Uptown Theater

1350 Third Street,
Napa, CA 94559

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Uptown Theatre

Viewing: Photo | Street View

The Uptown Theatre opened on August 13, 1937. It was quadded in the 1970’s and was closed in the late-1980’s.

Work began in 2005 on a restoration/renovation project, and the auditorium was returned to a single space. In late-2009, restoration and renovation continued and it reopened in early-2010.

Contributed by Ross Melnick

Recent comments (view all 24 comments)

KurtL
KurtL on November 18, 2008 at 7:53 pm

Remember 15 cent ice cream cones at Thrifty in Riverpark???? I’m sounding damn old now, but –

With inflation, that 1978-1979 15 cent ice cream cone should be like $1.60 now I am guessing. However, try to find any ice cream for under $4.00, I challenge you. Why’s ice cream so expensive these days? It’s people who go and spend $6 at cold stone creamery who has made the cost go up and caused the credit crisis. Same people who had to have 52" flat panels in every room of their house.

warrendewey
warrendewey on April 30, 2009 at 9:10 am

Looked inside at ongoing work yesterday. The appearance is about as in the 2007 article mentioned above, but the ceiling decorative paint looked nicely restored, as well as a huge mural over the stage. It’s basically a wonderfully large space with a very high ceiling for a theater lacking a balcony. In the back of the house, the seats rise stadium-style over the relatively small lobby.

The place appears to be a purpose-built movie house, with lots of original deco details and light fixtures still intact. There is no real stage or fly loft, but it looks like a new thrust stage area has been built.

It seems as though the place is being restored a bit at a time, but should be really nice someday. Maybe room for 900-1000 seats. Extensive second floor offices and booth were being worked on.

Joe Vogel
Joe Vogel on March 3, 2010 at 12:17 am

According to JamBase, the Uptown will be hosting a concert by retro band Big Bad Voodoo Daddy on May 14.

MikeMorgan
MikeMorgan on March 7, 2010 at 10:56 pm

My Dad was the Manager from 1966-1976 I worked there from 1970-1975 the stories I could share, crazy times. Napa was a great place to live in those days, most of my friends worked there (you know who you are)also how about the Kay Von drivein, alot of good times. Glad to hear it’s reopening way too much history to let it it stay empty hope all goes well I plan on visiting my next time through.

JohnRice
JohnRice on May 3, 2010 at 4:54 pm

Reopening (finally!) is May 14, 2010. Here’s an article from the St. Helena star:

View link

Too bad there aren’t plans for films, at least occasionally. It would be a great venue for a WIne Country film festival. I really like it when these renovated theatres make films a part of their programming. Nothing like catching a flick (preferably a classic) with a large audience at an former movie palace such as at Oakland’s Paramount or San Jose’s California or Antioch’s El Campani to name three greater Bay Area examples.

Fond memories for me of seeing movies at the single screen Uptown when I lived in the Napa Valley 1959-1964. By the time it was converted to a four screens it was pretty much ruined. I look forward to seeing the restored Uptown in the near future.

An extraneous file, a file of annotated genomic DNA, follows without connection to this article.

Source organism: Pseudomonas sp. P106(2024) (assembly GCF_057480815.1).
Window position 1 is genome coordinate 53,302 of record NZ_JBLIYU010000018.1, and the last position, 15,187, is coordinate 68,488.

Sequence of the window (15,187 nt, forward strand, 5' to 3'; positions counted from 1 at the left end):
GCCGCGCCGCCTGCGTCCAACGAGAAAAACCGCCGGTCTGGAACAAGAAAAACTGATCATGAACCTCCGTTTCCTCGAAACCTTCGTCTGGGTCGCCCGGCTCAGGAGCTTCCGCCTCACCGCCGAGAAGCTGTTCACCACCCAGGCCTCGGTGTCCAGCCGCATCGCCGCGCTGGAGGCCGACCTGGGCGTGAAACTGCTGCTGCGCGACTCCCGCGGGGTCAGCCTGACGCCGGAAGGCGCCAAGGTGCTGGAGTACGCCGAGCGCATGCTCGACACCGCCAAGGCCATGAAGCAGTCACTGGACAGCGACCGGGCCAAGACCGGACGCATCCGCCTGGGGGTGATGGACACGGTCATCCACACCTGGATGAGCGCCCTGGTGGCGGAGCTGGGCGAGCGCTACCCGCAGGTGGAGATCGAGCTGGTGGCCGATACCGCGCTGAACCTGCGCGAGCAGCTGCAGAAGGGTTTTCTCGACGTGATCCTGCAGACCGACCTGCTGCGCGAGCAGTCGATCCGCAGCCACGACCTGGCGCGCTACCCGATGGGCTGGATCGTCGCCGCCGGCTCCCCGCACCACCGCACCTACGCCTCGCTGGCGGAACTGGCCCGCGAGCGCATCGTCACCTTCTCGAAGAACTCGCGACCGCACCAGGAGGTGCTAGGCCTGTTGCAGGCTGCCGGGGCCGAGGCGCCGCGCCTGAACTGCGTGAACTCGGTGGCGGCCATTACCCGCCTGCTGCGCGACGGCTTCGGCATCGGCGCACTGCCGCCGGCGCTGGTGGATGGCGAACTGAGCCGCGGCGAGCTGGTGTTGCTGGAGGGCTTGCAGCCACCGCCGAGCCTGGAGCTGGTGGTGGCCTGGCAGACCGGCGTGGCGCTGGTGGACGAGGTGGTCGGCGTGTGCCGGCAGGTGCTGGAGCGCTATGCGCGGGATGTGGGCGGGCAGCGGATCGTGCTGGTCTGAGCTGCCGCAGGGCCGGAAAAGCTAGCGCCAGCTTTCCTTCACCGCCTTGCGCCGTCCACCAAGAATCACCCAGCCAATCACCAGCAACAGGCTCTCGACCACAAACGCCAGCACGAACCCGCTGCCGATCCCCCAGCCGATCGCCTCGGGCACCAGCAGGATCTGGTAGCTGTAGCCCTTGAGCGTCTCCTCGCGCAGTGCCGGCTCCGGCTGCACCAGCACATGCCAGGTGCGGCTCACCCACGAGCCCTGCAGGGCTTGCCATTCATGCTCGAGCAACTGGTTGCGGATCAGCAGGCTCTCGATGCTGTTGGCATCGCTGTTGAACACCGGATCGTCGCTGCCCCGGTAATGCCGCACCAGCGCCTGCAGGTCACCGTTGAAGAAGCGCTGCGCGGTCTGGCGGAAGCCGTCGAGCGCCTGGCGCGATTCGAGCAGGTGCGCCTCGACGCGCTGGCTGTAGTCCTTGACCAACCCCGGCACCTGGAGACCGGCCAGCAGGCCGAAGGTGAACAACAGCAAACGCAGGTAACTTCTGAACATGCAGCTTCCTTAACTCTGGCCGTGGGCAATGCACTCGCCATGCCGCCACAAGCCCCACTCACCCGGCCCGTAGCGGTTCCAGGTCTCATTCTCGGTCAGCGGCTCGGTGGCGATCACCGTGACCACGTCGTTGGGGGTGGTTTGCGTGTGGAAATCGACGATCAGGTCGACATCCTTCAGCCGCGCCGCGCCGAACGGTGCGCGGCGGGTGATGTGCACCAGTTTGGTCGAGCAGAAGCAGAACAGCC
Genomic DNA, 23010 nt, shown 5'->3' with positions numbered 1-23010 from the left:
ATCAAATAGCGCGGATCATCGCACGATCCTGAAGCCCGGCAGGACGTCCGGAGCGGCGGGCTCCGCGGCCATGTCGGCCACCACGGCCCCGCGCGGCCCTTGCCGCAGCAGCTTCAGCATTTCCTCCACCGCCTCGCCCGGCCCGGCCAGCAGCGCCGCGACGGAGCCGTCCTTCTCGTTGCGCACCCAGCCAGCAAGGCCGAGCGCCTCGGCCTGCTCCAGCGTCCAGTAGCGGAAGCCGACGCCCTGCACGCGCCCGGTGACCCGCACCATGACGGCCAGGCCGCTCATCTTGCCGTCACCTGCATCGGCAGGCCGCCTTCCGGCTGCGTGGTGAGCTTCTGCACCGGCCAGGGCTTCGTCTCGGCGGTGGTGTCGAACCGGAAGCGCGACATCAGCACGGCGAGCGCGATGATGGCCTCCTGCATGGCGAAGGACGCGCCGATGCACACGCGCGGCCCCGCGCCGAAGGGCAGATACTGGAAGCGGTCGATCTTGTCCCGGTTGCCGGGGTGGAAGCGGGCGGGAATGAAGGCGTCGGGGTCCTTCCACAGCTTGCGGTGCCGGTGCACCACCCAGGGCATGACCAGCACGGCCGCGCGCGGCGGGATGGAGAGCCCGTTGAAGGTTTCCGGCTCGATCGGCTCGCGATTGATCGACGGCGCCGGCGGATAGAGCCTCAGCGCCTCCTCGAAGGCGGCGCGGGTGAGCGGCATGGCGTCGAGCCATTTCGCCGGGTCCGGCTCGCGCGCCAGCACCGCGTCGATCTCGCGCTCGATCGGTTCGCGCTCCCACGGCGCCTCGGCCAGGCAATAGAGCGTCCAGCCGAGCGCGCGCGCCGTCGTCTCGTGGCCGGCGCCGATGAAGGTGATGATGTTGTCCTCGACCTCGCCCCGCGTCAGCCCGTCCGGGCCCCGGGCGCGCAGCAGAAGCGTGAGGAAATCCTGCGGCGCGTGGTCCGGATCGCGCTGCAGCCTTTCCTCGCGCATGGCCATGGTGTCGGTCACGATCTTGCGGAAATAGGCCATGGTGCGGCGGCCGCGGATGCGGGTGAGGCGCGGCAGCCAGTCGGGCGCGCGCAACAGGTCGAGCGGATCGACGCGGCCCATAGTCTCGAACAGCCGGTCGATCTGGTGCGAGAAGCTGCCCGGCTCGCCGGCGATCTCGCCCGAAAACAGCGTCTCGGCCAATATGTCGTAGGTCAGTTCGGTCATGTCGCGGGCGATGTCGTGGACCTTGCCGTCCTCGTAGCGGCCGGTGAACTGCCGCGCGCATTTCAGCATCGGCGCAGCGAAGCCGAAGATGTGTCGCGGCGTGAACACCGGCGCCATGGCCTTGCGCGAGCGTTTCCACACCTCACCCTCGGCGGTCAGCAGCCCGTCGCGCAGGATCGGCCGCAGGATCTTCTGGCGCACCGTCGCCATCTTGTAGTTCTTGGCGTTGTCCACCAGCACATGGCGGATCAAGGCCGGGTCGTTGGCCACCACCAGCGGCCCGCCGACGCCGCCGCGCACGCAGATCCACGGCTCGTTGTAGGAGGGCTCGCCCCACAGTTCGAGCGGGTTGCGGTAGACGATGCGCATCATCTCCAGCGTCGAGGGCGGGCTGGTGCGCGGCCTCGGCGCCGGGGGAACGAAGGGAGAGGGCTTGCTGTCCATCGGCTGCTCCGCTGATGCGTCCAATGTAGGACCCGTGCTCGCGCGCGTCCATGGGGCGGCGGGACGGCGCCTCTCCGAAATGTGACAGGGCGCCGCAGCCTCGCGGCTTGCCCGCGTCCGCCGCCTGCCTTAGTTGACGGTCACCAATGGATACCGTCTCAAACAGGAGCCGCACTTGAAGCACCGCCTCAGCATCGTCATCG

Tinseltoes
Tinseltoes on July 26, 2010 at 7:09 am

This photo was published in The New Yrok Times travel section yesterday:
View link

The theatre also has an official website at www.uptowntheatrenapa.com

LBorg
LBorg on February 12, 2011 at 8:28 pm

My Uncle Lawrence Borg built the uptown in 1936. So glad to see that it is restored to its former glory. My uncle would be proud to see it still in spectacular condition

In 1933 Lawrence Borg became half owner of the Fox and State Theatres leases and business in Napa, Calfornia, and in 1935 Sole owner. In 1936 he built and began operation of the Uptown Theatre in Napa http://www.uptowntheatrenapa.com/history/ and in 1938 converted the State Theatre into the Napa Bowl, a bowling alley, which he operated for a year. He sold the Uptown, Fox and State leases to the Blumfield Theatres, San Francisco. He also built the Santa Rosa, California Bowling Alley in 1938 and operated it until 1940 when it was sold.

GaryMeyer
GaryMeyer on February 22, 2012 at 2:03 am

I grew up at the Uptown and someday will get around to writing some stories. The recent restoration is gorgeous but sadly the wonderful ceiling mural of topless ladies riding chariots has only been recreated quite small and is hidden by lighting bars unless you are in the front rows. At a recent high school reunion several people confirmed the original mural…we remembered if the movie was boring the ceiling was not! The first manager claimed there was no such mural so my guess is it was done n the late 1940s when a painter came through Northern California creating similar works in small town theaters.

This recent article in the Napa Register has some mistakes (like claiming the Fox becoming a bowling alley when it was actually the State per above and my own memory). But there are theaters mentioned here I never knew about. http://napavalleyregister.com/lifestyles/real-napa/columnists/rebecca-yerger/napa-s-old-movie-houses/article_565a63e6-4faa-11e1-a1f0-001871e3ce6c.html?mode=story

I do hope the Uptown operators will consider dong some films programs. Art films, classics and shows presented by the Napa Valley Film Festival. Wouldn’t it be grand to offer these on nights between live shows.

Mikeyisirish
Mikeyisirish on June 27, 2012 at 7:17 am

A few 2011 photos can be seen here, here and here.

HatefulJosh
HatefulJosh on October 4, 2013 at 1:35 pm

It seems strange that this theater closed in the late ‘80s. I could have sworn that I saw Ed Wood here in 1994. Though I was only 15, so my memory could be hazy.

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